Why is it that, next to losing your job, a performance review is probably the least eagerly anticipated event in the office, both for managers and employees. Nobody enjoys giving or receiving difficult feedback but these conversations don’t need to be as stressful as they so often are.
The New York Times recently reported on research conducted by Google in a quest to find the characteristics of good managers. They analysed performance reviews, feedback surveys and other reports which led to a list of eight good behaviours for successful managers.
The first of these good behaviours is the ability to deliver constructive, balanced feedback.
Why feedback alone doesn’t work
Studies have shown that performance reviews rarely result in improved performance. While positive feedback is enjoyable, it doesn’t necessarily improve performance. Negative feedback also has little affect on performance or can make things worse.
It has been suggested that this is because rather than record our objective experience of the world, our minds create a subjective version of events. So, managers tend to see things one way and employees another, particularly when it comes to shortfalls in performance and the feedback we use to address these gaps. A positive self-image is crucial to our own well-being and so feedback in conflict with this creates an uncomfortable phenomena that psychologists call cognitive dissonance. We are then motivated to do everything we can to reduce the dissonance and we take the path of least resistance.
We could admit we’re just not as good as we thought we were but it’s much easier to rationalise or discount the feedback instead. So we either blame the shortfall in performance on factors beyond our control, like defective customers, or we discount the source of the feedback and blame our problems on our managers.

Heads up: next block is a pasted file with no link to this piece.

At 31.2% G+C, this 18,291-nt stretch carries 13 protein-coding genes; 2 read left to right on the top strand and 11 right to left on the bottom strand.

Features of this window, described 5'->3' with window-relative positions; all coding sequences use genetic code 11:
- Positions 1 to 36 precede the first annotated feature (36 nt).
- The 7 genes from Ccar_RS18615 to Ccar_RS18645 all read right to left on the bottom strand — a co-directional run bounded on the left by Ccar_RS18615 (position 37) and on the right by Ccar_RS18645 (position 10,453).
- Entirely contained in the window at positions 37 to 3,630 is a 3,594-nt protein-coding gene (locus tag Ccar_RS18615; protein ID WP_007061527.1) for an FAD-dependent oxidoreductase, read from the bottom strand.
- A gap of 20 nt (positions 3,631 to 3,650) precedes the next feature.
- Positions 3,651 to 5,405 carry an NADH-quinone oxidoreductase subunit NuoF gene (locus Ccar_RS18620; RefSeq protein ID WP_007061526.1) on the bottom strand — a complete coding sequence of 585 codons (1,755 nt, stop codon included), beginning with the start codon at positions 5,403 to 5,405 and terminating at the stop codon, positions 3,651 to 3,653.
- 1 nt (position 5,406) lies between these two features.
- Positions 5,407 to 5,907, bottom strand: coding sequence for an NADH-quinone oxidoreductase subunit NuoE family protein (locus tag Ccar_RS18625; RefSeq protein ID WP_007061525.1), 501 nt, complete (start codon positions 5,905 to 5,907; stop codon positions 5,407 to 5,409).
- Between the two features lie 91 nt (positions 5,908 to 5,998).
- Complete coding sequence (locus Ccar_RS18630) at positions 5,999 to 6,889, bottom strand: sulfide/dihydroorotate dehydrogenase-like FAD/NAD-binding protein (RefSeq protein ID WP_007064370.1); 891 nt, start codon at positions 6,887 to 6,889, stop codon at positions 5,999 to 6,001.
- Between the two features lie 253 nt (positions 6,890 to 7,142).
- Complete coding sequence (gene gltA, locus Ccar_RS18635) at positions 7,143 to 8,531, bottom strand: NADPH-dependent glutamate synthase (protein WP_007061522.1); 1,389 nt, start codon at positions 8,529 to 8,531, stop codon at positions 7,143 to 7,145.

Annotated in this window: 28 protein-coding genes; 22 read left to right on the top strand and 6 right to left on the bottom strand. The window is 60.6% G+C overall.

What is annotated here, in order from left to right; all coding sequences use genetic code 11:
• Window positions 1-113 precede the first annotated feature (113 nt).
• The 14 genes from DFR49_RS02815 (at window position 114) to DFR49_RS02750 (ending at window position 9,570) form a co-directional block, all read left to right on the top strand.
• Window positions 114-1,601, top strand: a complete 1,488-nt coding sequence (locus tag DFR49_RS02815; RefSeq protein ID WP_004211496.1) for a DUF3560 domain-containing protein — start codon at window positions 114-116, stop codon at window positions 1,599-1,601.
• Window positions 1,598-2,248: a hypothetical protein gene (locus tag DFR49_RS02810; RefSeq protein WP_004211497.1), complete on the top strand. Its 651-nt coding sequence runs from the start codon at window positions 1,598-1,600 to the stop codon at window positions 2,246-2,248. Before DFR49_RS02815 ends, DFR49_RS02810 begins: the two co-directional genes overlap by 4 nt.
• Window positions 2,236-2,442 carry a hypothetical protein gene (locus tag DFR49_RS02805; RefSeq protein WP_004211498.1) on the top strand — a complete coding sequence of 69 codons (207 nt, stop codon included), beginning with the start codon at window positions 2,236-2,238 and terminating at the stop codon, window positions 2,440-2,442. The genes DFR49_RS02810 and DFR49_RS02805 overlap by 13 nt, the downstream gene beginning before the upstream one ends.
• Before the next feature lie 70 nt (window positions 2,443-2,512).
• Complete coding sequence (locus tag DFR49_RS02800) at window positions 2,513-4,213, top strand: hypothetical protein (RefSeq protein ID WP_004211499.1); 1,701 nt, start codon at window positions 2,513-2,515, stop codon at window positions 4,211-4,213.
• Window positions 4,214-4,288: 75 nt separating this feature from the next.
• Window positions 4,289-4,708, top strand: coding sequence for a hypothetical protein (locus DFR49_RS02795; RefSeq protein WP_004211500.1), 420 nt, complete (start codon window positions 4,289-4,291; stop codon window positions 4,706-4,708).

Let the employee drive the discussion
As a manager you can overcome these perceptual conflicts by reversing the traditional roles.
1. Let the employee drive the discussion by asking, rather than telling, when it comes to both performance feedback and goal setting.
2. Have your employees complete their own appraisal prior to the review meeting. Then start the discussion not with your evaluation of their performance, but with the question, “How did you do last year?” The right questions enable people to come to terms with the message and avoids potential misinterpretation.
3. Where there are performance shortfalls, ask your employees to suggest ways to address them. Not only will they have interesting ideas, they will also be far more willing to own them and take responsibility for their success. The same psychological dynamic holds true when employees generate their own objectives.
This isn’t turning the asylum over to the inmates. It is still your prerogative to decide if performance evaluation, development plans or objectives are appropriate. When you make your decision, however, it only makes sense to incorporate the employee’s view.
Not only does this leverage the way the mind works, it is a much easier and less stressful way to manage. The responsibility for managing performance is placed where it belongs — on the employee. The manager is no longer the driver, but is the facilitator or coach. This doesn’t mean that you don’t hold people rigorously accountable for results. In fact, it’s much easier when they’re the ones setting the objectives and evaluating performance.